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Article: China engages global health governance: Processes and dilemmas

TitleChina engages global health governance: Processes and dilemmas
Authors
Issue Date2009
PublisherRoutledge. The Journal's web site is located at http://www.tandf.co.uk/journals/titles/17441692.asp
Citation
Global Public Health, 2009, v. 4 n. 1, p. 1-30 How to Cite?
AbstractUsing HIV/AIDS, Severe Acute Respiratory Syndrome (SARS), and avian influenza as case studies, this paper discusses the processes and dilemmas of China's participation in health governance, both at the domestic level and the global level. Globalization has eroded the boundary between public and private health and between domestic and global health governance. In addition, the SARS outbreak of 2002-2003 focused global attention on China's public health. As a rising power with the largest population on earth, China is expected by the international community to play a better and more active role in health management. Since the turn of this century, China has increasingly embraced multilateralism in health governance. This paper argues that China's multilateral cooperation is driven by both necessity and conscious design. International concerns about good governance and its aspiration to become a 'responsible' state have exerted a normative effect on China to change tack. Its interactions with United Nations agencies have triggered a learning process for China to securitize the spread of infectious diseases as a security threat. Conversely, China has utilized multilateralism to gain access to international resources and technical assistance. It is still a matter of debate whether China's cooperative engagement with global health governance can endure, because of the persistent problems of withholding information on disease outbreaks and because of its insistence on the Westphalian notion of sovereignty.
Persistent Identifierhttp://hdl.handle.net/10722/170410
ISSN
2015 Impact Factor: 1.978
2015 SCImago Journal Rankings: 0.912
ISI Accession Number ID
References

 

DC FieldValueLanguage
dc.contributor.authorChan, LHen_US
dc.contributor.authorLee, PKen_US
dc.contributor.authorChan, Gen_US
dc.date.accessioned2012-10-30T06:08:14Z-
dc.date.available2012-10-30T06:08:14Z-
dc.date.issued2009en_US
dc.identifier.citationGlobal Public Health, 2009, v. 4 n. 1, p. 1-30en_US
dc.identifier.issn1744-1692en_US
dc.identifier.urihttp://hdl.handle.net/10722/170410-
dc.description.abstractUsing HIV/AIDS, Severe Acute Respiratory Syndrome (SARS), and avian influenza as case studies, this paper discusses the processes and dilemmas of China's participation in health governance, both at the domestic level and the global level. Globalization has eroded the boundary between public and private health and between domestic and global health governance. In addition, the SARS outbreak of 2002-2003 focused global attention on China's public health. As a rising power with the largest population on earth, China is expected by the international community to play a better and more active role in health management. Since the turn of this century, China has increasingly embraced multilateralism in health governance. This paper argues that China's multilateral cooperation is driven by both necessity and conscious design. International concerns about good governance and its aspiration to become a 'responsible' state have exerted a normative effect on China to change tack. Its interactions with United Nations agencies have triggered a learning process for China to securitize the spread of infectious diseases as a security threat. Conversely, China has utilized multilateralism to gain access to international resources and technical assistance. It is still a matter of debate whether China's cooperative engagement with global health governance can endure, because of the persistent problems of withholding information on disease outbreaks and because of its insistence on the Westphalian notion of sovereignty.en_US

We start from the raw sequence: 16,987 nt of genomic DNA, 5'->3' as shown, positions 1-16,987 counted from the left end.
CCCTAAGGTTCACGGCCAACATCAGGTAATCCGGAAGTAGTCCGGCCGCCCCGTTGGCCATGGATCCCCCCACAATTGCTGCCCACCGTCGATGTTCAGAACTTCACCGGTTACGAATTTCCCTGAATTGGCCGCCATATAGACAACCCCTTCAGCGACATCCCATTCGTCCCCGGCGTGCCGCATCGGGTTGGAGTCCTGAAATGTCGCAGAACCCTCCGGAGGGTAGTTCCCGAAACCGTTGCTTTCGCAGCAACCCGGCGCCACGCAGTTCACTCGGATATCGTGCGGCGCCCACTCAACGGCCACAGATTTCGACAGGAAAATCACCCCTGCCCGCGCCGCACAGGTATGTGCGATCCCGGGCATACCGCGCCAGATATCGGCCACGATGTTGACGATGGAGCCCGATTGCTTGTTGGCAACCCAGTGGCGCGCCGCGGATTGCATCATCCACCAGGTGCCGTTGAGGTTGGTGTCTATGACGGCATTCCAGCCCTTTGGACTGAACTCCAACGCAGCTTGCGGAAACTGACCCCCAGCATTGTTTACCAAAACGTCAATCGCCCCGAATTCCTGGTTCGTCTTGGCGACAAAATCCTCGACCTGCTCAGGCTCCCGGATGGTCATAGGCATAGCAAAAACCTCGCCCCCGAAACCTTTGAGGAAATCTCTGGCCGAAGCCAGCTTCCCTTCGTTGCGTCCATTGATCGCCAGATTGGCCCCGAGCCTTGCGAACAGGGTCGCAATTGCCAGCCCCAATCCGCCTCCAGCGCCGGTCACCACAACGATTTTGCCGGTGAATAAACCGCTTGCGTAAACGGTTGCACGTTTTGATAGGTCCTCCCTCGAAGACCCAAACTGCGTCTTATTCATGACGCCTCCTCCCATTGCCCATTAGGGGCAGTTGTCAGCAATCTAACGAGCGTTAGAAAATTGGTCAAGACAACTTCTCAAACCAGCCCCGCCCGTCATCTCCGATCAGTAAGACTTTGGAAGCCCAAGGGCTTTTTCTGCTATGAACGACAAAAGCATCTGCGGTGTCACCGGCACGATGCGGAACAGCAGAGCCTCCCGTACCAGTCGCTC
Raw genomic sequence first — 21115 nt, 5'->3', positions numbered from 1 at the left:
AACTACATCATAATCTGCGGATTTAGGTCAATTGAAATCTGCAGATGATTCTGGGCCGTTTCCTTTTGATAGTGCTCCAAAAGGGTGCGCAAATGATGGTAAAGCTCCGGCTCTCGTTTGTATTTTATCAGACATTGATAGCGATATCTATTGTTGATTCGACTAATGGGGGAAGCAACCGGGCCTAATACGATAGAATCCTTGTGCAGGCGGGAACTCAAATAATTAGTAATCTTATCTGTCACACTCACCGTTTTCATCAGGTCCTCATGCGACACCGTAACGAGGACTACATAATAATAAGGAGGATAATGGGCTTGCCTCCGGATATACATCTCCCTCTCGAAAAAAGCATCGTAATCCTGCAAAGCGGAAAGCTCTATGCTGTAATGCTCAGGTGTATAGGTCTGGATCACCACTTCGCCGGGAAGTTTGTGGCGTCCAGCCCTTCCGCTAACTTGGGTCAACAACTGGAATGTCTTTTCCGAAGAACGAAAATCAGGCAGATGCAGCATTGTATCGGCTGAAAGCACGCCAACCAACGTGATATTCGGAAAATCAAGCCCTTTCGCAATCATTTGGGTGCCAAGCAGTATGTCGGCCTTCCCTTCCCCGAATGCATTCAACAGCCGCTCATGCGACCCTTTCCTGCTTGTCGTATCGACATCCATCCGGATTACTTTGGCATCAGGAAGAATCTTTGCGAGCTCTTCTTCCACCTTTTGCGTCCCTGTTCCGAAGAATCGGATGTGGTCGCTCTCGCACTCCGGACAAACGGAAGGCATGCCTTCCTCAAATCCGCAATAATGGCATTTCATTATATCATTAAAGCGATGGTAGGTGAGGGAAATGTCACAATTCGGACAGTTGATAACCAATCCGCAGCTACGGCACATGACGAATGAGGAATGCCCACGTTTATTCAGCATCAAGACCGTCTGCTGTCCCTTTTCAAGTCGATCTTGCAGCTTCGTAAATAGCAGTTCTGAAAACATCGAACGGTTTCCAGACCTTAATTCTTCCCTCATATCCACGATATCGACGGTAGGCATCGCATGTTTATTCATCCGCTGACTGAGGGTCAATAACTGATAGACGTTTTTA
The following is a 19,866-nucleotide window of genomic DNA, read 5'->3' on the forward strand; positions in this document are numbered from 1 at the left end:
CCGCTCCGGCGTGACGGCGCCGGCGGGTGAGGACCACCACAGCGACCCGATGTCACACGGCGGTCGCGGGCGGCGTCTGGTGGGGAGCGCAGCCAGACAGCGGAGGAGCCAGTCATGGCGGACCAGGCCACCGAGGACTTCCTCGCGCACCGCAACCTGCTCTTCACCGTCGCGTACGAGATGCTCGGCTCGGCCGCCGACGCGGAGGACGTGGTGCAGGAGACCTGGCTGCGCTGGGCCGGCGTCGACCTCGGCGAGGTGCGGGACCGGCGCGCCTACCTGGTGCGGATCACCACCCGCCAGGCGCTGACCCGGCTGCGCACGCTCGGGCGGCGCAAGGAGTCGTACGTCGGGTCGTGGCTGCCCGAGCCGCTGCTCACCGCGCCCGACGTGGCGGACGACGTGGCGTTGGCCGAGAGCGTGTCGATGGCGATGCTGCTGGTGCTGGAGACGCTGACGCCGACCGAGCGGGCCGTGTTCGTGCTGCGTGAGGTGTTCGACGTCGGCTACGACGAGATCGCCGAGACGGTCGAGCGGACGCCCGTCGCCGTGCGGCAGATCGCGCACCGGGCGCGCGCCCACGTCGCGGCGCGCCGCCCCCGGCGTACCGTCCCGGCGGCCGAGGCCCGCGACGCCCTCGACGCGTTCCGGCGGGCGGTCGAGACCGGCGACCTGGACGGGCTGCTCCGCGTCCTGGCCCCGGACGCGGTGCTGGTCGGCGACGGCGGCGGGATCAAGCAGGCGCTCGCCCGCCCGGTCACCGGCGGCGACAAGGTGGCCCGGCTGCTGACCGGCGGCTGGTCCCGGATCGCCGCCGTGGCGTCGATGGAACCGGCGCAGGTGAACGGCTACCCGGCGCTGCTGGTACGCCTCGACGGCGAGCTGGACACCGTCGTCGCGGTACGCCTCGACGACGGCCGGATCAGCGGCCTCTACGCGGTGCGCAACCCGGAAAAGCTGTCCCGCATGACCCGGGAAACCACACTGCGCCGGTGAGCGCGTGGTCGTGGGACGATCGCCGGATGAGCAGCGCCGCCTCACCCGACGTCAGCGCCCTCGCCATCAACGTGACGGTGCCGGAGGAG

dc.languageengen_US
dc.publisherRoutledge. The Journal's web site is located at http://www.tandf.co.uk/journals/titles/17441692.aspen_US
dc.relation.ispartofGlobal Public Healthen_US
dc.subject.meshAnimalsen_US
dc.subject.meshBirdsen_US
dc.subject.meshChina - Epidemiologyen_US
dc.subject.meshDelivery Of Health Careen_US
dc.subject.meshDisease Outbreaksen_US
dc.subject.meshHiv Infections - Epidemiologyen_US
dc.subject.meshHumansen_US
dc.subject.meshInfluenza A Virus, H5n1 Subtypeen_US
dc.subject.meshInfluenza In Birds - Epidemiologyen_US
dc.subject.meshInternational Cooperationen_US
dc.subject.meshPublic Health Administrationen_US
dc.subject.meshSevere Acute Respiratory Syndrome - Epidemiologyen_US
dc.subject.meshWorld Healthen_US
dc.subject.meshWorld Health Organizationen_US
dc.titleChina engages global health governance: Processes and dilemmasen_US
dc.typeArticleen_US
dc.identifier.emailChan, G:gcfchan@hkucc.hku.hken_US
dc.identifier.authorityChan, G=rp00431en_US
dc.description.naturelink_to_subscribed_fulltexten_US
dc.identifier.doi10.1080/17441690701524471en_US
dc.identifier.pmid19153928-
dc.identifier.scopuseid_2-s2.0-58249133656en_US
dc.relation.referenceshttp://www.scopus.com/mlt/select.url?eid=2-s2.0-58249133656&selection=ref&src=s&origin=recordpageen_US
dc.identifier.volume4en_US
dc.identifier.issue1en_US
dc.identifier.spage1en_US
dc.identifier.epage30en_US
dc.identifier.isiWOS:000207893800001-
dc.publisher.placeUnited Kingdomen_US
dc.identifier.f10001148917-
dc.identifier.scopusauthoridChan, LH=35333504700en_US
dc.identifier.scopusauthoridLee, PK=23469415400en_US
dc.identifier.scopusauthoridChan, G=16160154400en_US

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